When the backwards evolution of initial-state radiation traces the prehistory to hard interactions, two partons participating in two separate hard scatterings may turn out to have a common ancestor, joined interactions (JI).
The joined interactions are well-known in the context of the evolution of multiparton densities [Kon79], but have not been applied to a multiple-interactions framework. A full implementation of the complete kinematics, intertwining MI, ISR and JI all possible ways, is a major undertaking, worth the effort only if the expected effects are non-negligible. Given the many uncertainties in all the other processes at play, one would otherwise expect that the general tuning of MI/ISR/FSR/...to data would hide the effects of JI.
The current program can simulate the joining term in the evolution equations, and thereby estimate how often and at what values joinings should occur. However, the actual kinematics has not been worked out, so the suggested joinings are never performed. Instead the evolution is continued as if nothing had happened. Therefore this facility is more for general guidance than for detailed studies.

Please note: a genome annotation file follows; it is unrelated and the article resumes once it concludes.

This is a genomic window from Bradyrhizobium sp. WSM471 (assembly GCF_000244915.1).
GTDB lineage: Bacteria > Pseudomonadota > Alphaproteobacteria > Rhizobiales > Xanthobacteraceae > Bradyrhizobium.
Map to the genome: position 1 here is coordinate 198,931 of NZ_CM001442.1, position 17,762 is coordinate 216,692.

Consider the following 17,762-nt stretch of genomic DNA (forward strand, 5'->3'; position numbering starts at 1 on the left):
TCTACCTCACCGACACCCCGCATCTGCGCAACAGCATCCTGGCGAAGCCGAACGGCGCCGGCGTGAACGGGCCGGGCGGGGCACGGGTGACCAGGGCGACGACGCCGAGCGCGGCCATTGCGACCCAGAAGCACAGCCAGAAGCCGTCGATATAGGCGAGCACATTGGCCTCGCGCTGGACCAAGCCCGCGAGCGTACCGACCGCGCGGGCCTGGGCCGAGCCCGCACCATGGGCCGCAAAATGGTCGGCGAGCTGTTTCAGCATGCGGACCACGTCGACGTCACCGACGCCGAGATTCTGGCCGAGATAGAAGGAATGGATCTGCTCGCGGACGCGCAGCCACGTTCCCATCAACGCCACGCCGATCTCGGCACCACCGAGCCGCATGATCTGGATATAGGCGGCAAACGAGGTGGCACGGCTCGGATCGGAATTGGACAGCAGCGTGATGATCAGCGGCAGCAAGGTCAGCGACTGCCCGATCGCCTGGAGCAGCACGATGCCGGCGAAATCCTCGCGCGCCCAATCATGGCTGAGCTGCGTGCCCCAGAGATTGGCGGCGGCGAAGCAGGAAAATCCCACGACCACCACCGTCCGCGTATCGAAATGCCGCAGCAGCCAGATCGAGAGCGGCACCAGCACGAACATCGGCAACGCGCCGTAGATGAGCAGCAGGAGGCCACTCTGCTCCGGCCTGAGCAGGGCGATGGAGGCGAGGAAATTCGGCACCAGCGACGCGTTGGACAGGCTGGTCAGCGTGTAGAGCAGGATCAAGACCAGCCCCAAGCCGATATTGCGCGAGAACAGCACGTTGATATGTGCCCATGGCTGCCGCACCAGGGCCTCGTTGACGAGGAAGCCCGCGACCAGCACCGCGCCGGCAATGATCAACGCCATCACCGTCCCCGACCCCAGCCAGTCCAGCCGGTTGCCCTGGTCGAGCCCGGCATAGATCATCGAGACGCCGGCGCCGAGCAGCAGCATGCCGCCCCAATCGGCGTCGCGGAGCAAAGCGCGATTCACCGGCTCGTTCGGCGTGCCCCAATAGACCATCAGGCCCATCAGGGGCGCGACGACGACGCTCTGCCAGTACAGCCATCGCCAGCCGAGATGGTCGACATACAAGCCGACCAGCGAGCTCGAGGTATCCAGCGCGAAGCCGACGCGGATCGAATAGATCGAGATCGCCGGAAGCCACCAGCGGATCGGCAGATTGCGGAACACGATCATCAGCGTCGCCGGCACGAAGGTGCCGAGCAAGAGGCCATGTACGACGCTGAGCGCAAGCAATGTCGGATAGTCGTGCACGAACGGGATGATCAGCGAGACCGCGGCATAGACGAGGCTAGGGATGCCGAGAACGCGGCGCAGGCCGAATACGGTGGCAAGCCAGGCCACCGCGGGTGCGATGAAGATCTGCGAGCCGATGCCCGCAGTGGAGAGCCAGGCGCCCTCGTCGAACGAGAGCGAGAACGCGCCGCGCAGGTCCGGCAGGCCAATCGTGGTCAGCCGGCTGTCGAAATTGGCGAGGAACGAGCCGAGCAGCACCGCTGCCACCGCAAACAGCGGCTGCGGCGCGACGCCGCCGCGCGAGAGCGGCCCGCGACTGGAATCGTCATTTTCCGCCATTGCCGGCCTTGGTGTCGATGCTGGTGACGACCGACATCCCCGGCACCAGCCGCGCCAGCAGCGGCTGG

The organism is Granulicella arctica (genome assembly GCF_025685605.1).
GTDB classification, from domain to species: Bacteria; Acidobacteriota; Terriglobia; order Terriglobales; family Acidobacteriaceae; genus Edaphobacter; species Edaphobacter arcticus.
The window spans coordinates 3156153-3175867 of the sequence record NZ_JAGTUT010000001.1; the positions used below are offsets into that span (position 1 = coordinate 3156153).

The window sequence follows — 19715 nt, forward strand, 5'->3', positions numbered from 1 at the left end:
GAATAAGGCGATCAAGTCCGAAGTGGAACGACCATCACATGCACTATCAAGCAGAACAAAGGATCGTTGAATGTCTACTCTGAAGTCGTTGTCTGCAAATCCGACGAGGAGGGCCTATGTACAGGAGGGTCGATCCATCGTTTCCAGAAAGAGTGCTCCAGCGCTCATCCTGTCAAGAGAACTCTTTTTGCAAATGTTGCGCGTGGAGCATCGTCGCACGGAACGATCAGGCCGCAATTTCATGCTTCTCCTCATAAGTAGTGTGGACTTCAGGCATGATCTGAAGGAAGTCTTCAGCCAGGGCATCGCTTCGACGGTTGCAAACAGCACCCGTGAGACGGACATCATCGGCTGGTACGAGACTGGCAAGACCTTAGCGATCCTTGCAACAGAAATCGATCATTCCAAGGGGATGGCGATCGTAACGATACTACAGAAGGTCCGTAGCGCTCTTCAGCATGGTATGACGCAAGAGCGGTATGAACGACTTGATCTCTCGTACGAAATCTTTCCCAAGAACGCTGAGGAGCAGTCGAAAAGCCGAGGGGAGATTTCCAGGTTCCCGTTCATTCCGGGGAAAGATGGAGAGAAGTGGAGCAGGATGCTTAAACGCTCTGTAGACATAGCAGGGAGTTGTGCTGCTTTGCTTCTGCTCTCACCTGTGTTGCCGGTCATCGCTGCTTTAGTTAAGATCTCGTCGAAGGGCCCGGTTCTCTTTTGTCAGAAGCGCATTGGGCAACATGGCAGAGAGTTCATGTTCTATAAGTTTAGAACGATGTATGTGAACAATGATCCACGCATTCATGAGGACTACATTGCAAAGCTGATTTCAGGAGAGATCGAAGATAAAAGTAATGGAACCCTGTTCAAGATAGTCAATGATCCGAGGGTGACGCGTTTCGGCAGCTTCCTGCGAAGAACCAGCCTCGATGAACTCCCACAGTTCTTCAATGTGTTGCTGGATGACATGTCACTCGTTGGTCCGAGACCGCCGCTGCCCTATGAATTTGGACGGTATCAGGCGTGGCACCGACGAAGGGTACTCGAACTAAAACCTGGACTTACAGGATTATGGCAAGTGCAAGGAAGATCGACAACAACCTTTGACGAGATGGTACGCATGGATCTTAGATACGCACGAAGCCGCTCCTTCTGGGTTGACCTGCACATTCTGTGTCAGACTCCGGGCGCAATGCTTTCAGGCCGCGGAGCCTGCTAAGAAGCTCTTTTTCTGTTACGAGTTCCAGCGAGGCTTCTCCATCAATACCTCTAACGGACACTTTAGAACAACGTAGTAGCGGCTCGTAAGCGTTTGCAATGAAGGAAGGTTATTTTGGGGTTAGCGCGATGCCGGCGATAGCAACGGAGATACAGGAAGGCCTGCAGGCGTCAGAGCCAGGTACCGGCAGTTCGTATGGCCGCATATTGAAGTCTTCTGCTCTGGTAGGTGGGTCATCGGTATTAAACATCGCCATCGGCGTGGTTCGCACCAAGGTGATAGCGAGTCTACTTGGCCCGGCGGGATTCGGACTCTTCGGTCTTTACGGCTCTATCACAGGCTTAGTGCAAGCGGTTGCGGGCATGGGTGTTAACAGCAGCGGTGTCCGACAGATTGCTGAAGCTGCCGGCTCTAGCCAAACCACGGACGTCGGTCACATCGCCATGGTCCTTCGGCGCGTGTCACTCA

To see how it works, define the two-parton density
as the probability to have a parton
at energy fraction and a parton at energy fraction
when the proton is probed at a scale . The evolution equation for
this distribution is
Rewriting this into a backwards-evolution probability, the last term